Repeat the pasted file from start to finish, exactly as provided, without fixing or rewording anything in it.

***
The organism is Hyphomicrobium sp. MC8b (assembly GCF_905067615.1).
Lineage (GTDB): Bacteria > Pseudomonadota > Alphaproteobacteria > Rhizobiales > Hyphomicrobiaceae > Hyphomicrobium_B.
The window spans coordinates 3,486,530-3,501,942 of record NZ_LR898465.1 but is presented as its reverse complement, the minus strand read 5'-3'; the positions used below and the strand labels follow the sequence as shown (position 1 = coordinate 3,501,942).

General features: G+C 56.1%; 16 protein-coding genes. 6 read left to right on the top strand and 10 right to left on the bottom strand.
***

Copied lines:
The organism is Hyphomicrobium sp. MC8b (assembly GCF_905067615.1).
Lineage (GTDB): Bacteria > Pseudomonadota > Alphaproteobacteria > Rhizobiales > Hyphomicrobiaceae > Hyphomicrobium_B.
The window spans coordinates 3,486,530-3,501,942 of record NZ_LR898465.1 but is presented as its reverse complement, the minus strand read 5'-3'; the positions used below and the strand labels follow the sequence as shown (position 1 = coordinate 3,501,942).

General features: G+C 56.1%; 16 protein-coding genes. 6 read left to right on the top strand and 10 right to left on the bottom strand.